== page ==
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New Missile Defense Radar Passes Key Stage: Lockheed LRDR

Posted by Sydney J. Freedberg Jr. on


Lockheed graphic

The Long-Range Discrimination Radar will be better able to tell apart different types of targets, as illustrated here.

As anxiety rises over North Korean rocket tests, the Missile Defense Agency needs better radar to tell threats apart. Which of those distant blips is an InterContinental Ballistic Missile (ICBM) warhead capable of hitting the US? Which is a burnt-out rocket boaster coasting harmlessly through space? Which is a decoy warhead designed to make MDA waste some of its limited supply of interceptor missiles?

Army Corps of Engineers via Wikimedia Commons

Clear Air Force Station in central Alaska.

Telling targets apart better is the mission of the $784 million Long-Range Discrimination Radar. Today, contractor Lockheed Martin announced LRDR had passed a major milestone, the Preliminary Design Review. (Critical Design Review is scheduled for September and Final Design Review for December). Lockheed already has a scaled-down LRDR in testing, while the full-size LRDR is on track to be installed at Clear Air Force Station in Alaska in 2020.

Clear is in central Alaska, about a five-hour drive from Anchorage. It’s a compromise location, said missile defense expert Tom Karako. The Clinton Administration proposed putting radars on Shemya Island at the far end of the Aleutians, as close as possible to North Korea, while the Bush Administration built the Sea-Based X-Band (SBX) radar on a floating oil platform, capable of coming even closer, but installing and supporting sophisticated equipment on tiny, isolated Shemya is a logistical nightmare, while SBX is only able to stay at sea about a third of the time. A land-based radar in mainland Alaska is much easier to keep running, but it doesn’t have as good a view. In particular, said Karako, it can’t cover Hawaii, so the MDA is looking at a second radar to cover the island state, perhaps a scaled-down Medium-Range Discrimination Radar or an Aegis Ashore battery.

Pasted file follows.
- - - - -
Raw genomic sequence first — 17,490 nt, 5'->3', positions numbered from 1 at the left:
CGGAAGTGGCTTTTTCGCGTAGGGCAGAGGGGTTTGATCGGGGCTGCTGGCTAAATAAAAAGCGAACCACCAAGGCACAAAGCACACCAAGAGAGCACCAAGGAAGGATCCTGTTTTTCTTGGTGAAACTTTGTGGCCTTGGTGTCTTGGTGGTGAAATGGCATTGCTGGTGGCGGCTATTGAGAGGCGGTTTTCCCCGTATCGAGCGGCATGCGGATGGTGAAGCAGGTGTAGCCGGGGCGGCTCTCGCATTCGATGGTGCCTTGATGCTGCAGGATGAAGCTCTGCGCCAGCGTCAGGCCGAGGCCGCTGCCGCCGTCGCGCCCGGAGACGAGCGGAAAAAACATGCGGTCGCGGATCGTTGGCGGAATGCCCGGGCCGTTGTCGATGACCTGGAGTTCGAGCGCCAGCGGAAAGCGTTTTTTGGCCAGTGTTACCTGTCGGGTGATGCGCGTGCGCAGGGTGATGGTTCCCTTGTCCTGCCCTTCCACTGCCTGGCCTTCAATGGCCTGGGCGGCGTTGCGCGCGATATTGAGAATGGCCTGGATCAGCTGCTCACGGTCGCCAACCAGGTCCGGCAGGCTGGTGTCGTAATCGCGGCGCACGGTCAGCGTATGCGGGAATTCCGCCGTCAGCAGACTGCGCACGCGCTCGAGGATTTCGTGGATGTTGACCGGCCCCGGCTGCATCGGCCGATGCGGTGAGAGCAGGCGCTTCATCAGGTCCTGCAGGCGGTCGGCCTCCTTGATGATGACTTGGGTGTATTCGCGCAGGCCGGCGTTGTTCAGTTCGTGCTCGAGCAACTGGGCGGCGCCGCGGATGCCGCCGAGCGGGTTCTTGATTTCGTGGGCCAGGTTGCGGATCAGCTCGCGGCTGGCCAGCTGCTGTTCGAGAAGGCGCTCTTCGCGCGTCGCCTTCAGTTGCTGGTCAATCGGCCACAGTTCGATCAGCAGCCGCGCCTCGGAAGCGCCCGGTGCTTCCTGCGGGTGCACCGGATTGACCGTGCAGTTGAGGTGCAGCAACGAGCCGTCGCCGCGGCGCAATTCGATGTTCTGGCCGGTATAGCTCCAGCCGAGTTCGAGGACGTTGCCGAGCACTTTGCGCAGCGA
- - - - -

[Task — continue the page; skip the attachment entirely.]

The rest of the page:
For attacks against the rest of the US, however, the LRDR at Clear will make a major difference, Karako told me. Even without adding decoys to the mix, a ballistic missile launch puts “a flying junkpile” into space, from burnt-out rocket motors to loose bolts, all coasting along on the same ballistic trajectory, and only one of them is worth shooting at: the warhead. LRDR helps sort through that clutter.

Lockheed photo

Solid State Radar Integration Site, a Lockheed test facility being used for LRDR

The “discrimination” in the name doesn’t mean the radar’s racist. Instead, it refers to the “ability to do precise, long-distance detection and characterization of ballistic missiles,” Lockheed program director Chandra Marshall told reporters this morning. “This radar can do that better than any radar in the field.”

How? Marshall was naturally cagey with details, most of which are classified, but she did drop some hints.

First of all, like many new radars, LRDR uses gallium nitride (GaN), which conducts high-voltage electricity much more efficiently than traditional materials. GaN makes it possible to generate a much more powerful radar beam: One industry executive said you can get 50 percent more range, search five times as large a volume, or improve discrimination.